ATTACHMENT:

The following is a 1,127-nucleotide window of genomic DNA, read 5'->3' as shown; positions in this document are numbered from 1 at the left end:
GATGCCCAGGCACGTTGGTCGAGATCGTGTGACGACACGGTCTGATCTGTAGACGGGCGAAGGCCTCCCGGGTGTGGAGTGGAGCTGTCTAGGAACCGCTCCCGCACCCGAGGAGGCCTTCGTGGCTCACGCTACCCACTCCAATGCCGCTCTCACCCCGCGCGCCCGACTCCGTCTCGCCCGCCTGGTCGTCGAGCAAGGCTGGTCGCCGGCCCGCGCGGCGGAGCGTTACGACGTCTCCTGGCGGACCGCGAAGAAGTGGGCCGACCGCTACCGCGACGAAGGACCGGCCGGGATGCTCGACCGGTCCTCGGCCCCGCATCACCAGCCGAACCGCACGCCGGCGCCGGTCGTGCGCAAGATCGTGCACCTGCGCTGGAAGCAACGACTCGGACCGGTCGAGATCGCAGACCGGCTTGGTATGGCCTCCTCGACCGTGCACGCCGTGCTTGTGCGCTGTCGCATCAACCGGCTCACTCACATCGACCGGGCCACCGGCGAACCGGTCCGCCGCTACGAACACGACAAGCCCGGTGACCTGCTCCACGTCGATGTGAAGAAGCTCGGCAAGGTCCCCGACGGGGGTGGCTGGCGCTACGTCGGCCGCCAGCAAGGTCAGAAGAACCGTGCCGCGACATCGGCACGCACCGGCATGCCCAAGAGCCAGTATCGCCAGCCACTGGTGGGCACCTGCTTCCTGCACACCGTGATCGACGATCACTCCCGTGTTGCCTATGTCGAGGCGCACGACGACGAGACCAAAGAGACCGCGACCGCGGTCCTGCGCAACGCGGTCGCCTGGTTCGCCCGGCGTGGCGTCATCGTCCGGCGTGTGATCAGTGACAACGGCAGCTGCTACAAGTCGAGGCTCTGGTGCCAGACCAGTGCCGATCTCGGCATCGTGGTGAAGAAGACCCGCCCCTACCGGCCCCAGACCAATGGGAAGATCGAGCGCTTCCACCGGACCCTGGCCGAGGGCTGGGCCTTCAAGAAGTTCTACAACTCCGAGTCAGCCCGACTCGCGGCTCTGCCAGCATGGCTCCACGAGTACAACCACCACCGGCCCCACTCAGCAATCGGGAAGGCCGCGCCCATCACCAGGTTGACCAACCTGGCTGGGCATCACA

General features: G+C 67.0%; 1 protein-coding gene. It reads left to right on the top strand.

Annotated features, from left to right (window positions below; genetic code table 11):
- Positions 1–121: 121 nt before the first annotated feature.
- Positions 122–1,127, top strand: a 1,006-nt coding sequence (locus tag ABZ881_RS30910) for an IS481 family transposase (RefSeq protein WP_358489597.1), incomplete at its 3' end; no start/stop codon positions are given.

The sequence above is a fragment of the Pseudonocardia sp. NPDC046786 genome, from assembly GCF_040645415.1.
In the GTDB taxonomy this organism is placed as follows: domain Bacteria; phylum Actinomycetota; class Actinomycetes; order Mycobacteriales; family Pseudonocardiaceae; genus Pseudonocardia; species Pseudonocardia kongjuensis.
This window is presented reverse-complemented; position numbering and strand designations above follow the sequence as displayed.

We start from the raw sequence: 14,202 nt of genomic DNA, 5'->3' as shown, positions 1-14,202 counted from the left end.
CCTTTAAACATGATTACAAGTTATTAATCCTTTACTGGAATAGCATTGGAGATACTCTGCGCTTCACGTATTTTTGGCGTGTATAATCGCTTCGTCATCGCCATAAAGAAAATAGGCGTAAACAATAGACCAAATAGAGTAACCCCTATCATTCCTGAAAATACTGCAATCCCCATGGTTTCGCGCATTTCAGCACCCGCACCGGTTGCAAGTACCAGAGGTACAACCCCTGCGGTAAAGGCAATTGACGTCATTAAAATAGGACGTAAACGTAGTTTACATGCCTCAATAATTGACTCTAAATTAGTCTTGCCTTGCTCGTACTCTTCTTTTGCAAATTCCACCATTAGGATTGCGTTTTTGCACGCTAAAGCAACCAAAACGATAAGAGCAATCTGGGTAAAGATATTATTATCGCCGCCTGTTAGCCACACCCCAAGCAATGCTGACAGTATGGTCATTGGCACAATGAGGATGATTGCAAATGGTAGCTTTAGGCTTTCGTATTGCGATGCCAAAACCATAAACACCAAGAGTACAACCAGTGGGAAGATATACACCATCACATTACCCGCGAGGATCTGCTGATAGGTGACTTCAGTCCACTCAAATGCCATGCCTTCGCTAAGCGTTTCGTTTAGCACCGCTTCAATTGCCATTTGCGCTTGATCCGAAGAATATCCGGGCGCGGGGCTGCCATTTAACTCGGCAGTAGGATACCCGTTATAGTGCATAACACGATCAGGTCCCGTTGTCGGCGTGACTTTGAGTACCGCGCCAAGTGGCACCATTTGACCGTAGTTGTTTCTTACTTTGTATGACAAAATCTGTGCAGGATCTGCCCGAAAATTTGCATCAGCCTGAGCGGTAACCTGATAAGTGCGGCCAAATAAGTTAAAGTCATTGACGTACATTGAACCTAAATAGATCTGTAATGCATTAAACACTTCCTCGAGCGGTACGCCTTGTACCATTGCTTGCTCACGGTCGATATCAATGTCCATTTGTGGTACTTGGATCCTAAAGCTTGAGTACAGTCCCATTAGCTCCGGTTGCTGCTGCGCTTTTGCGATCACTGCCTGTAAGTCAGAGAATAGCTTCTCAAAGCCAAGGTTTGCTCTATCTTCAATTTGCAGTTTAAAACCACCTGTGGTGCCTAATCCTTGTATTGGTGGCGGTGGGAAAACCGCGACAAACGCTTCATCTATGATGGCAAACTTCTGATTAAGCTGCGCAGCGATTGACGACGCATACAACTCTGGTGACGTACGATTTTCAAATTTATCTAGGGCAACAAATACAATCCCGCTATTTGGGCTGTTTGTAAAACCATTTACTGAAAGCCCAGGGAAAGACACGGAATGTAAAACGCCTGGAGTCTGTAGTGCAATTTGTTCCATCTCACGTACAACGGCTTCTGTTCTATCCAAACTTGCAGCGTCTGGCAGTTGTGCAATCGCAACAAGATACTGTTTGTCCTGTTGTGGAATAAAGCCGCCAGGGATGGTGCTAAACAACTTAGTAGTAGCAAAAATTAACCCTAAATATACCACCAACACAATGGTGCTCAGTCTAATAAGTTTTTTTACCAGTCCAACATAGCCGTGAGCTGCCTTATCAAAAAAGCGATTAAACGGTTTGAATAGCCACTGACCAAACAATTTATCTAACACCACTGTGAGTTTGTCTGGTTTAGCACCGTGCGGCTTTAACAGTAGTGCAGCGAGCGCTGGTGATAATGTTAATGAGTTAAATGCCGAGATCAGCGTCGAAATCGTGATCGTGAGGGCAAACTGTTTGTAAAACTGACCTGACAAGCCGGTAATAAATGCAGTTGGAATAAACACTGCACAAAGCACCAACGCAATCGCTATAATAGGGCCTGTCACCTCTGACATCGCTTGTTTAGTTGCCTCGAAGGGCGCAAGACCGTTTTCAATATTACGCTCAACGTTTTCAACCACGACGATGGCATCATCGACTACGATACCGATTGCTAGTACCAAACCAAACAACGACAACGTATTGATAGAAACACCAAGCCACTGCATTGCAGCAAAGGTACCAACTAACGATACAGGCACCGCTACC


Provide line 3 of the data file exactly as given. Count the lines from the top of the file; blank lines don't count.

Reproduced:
General features: G+C 67.0%; 1 protein-coding gene. It reads left to right on the top strand.